Frankenstein; or, the Modern Prometheus is now 200 years old, but this dark masterpiece of fiction still shakes us because it seems so familiar. With three-parent babies, gene editing the human germline and reproductive cloning, violations of once sacred boundaries by scientists now seem almost routine. How will these modern tales of fiction-turned-fact play out?
An Unsettling Proposal
Dr. David Barash has proposed constructing human-chimpanzee hybrids (“humanzees”) is scientifically feasible and a useful, superb idea (1). He envisions a laboratory creation that would be neither human nor chimpanzee, but something identifiably intermediate. The utility of the work? These living missing links would provide objective proof human beings are not wholly separate from all the so-called lesser animals, but merely a part of an evolutionary continuum. Once confronted with our true nature, human beings would presumably decide to treat our animal kin better.
It is important to state that creating humanzees is not technically feasible at this moment. However, the extraordinary pace of biotechnology evolution suggests we might not have to wait too long before such hybrids could be created.
And Then What?
Taking action to prevent animal abuse is certainly noble, so why is the proposal to create humanzees to achieve that specific goal so unsettling? What happens after the demonstration has been completed and these living creations have served our purposes? A fundamental message of Frankenstein is one of taking responsibility for our deeds. How would scientists meet their obligations to the “few unfortunates” that were created as exhibits for a learning exercise?
The notion that this project is dedicated to halting animal abuse seems to preclude summary executions for the hybrid creatures. How will the creators ensure the unique needs of these unfortunates are met for what could turn out to be long periods of time? They cannot be repatriated to the wild for these artificial constructs would have no home in nature. Will it be safe and appropriate to keep them incarcerated as lab mascots? Who will render a ruling as to whether or not a human hybrid possesses an immortal soul?
It seems one lesson of Frankenstein was taken to heart; the proposal is to synthesize several unfortunates so, in principle, these beings would not necessarily end up totally alone.
It Can’t Happen Here, Can It?
Make no mistake, the basic humanzee creation proposal is a re-enactment of the Frankenstein story updated with twenty-first century biotechnology. Notwithstanding rogue actors or the rise of biotechnology-empowered biohackers, several factors work to hold scientists with suspect designs in check. First, no one really works alone as funding and resources are contingent on some sort of institutional/professional community endorsement. Professional scientists are subject to peer review at every stage of their careers and their institutions exert significant influence over the activities they are allowed to undertake. For example, work with human subjects is overseen by an Institutional Review Board (IRB) to ensure all experiments have a solid scientific rationale and will be performed ethically and safely. Investigators are required to detail foreseeable adverse events and develop proactive plans to prevent or mitigate them. The IRB can point out omissions and require all issues are corrected to their satisfaction before any work may start.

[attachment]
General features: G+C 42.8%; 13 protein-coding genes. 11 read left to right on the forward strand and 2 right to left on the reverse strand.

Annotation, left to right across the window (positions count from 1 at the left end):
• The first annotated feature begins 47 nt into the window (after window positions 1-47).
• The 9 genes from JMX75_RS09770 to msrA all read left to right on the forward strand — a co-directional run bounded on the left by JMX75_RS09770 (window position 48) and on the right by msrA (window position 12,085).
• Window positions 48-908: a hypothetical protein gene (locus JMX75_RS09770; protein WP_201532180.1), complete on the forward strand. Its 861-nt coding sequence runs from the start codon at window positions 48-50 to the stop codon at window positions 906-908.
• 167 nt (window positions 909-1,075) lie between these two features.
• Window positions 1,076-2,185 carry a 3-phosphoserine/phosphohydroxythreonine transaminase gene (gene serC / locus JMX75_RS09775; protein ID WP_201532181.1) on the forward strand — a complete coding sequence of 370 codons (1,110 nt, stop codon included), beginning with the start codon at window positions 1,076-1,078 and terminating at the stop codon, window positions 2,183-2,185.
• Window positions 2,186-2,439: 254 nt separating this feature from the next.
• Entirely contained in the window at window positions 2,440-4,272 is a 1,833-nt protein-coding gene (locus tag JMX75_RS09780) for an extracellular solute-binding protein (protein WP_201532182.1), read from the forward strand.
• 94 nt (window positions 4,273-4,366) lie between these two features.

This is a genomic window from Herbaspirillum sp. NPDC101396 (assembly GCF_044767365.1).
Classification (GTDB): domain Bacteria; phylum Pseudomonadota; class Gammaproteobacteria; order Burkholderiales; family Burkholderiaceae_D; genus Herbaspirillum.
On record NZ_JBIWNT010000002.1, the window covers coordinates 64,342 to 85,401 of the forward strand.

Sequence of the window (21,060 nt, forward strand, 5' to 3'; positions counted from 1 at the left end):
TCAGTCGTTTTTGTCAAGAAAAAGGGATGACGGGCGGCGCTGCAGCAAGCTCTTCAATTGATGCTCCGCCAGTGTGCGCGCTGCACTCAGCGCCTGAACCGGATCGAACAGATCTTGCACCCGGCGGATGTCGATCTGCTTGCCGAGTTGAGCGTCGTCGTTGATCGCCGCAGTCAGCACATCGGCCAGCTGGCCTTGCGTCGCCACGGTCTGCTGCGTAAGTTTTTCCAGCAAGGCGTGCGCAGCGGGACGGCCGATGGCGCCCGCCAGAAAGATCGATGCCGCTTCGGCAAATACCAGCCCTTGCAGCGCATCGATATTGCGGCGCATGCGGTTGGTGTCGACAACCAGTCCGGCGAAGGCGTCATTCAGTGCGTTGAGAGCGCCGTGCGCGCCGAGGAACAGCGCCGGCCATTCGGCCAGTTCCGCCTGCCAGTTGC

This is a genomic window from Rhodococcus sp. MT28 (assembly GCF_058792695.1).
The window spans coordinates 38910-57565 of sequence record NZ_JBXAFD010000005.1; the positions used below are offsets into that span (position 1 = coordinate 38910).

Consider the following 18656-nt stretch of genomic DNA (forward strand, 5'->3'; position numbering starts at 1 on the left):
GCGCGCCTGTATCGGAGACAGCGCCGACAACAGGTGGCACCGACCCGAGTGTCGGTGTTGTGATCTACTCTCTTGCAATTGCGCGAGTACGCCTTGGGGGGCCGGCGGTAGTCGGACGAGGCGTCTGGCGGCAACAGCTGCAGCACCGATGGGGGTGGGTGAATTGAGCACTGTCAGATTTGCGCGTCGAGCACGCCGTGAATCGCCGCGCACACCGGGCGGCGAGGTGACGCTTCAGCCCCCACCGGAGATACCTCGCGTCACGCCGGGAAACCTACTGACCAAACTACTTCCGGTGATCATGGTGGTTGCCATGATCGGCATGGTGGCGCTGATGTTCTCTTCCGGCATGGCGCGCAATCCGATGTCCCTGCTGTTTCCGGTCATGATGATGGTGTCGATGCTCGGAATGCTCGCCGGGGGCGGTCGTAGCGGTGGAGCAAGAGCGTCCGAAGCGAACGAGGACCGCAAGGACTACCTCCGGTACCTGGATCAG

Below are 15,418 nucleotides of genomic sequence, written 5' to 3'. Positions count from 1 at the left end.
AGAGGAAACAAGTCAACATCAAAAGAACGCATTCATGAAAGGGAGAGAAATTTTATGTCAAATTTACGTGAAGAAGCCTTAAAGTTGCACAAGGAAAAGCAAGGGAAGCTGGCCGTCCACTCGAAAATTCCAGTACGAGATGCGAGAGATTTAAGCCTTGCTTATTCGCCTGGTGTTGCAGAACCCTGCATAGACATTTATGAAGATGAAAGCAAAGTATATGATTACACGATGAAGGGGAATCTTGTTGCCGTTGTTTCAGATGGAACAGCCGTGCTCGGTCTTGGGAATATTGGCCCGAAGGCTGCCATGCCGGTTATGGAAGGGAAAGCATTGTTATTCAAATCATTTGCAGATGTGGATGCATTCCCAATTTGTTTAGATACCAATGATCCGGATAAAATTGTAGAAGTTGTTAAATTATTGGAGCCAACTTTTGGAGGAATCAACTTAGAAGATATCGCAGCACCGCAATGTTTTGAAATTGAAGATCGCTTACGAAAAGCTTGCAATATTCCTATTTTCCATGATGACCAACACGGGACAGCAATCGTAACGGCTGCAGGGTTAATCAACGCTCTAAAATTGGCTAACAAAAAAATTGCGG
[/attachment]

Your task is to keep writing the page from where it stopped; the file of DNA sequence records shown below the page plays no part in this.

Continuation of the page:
Why would a proposal to construct humanzees likely not pass muster with IRB or institutional animal care and use committees? An unholy combination of too many impossible-to-answer questions linked with too many foreseeable, ugly consequences. Start with an easy, but extremely tricky, question that would probably immediately bubble up in a reviewer’s mind; exactly how smart – how human – will these unfortunates be? Will they warrant the full scope of protections and considerations such as respect for autonomy and notions of beneficence that are the core principles informing modern research with human subjects? Keep in mind no one will really know how human-like humanzees will be until one is actually created and raised. Imagine the public relations disaster and institutional liability that might result from greenlighting work based on presumptuous speculations. If any humanzee creation proposals ever appear I predict they will not fare well with oversight committees. For a creative and light-hearted take on how Victor Frankenstein might have managed IRB demands back in the day see the paper by Harrison and Gannon (2).
If my grandchildren ask whether humanzees could come here, I would reassure them it will never happen. At this stage of their lives I would not go into the possibility groups elsewhere in the world might consider creating humanzees a great idea or that what I believe is a general scientific community consensus in our nation could change. For the moment, creating a walking, perhaps talking, humanzee is beyond our capabilities. The real test will come in the fast-arriving future when we can perform a modern version of the Frankenstein story.
It can’t happen here, can it? Not now.
(1) David P. Barash. It’s Time to Make Human-Chimp Hybrids. Nautilus, 8 March 2018.
(2) Gary Harrison and William L. Gannon. Victor Frankenstein’s Institutional Review Board Proposal, 1790. Science and Engineering Ethics 21(5):1139-1157. https://link.springer.com/article/10.1007%2Fs11948-014-9588-y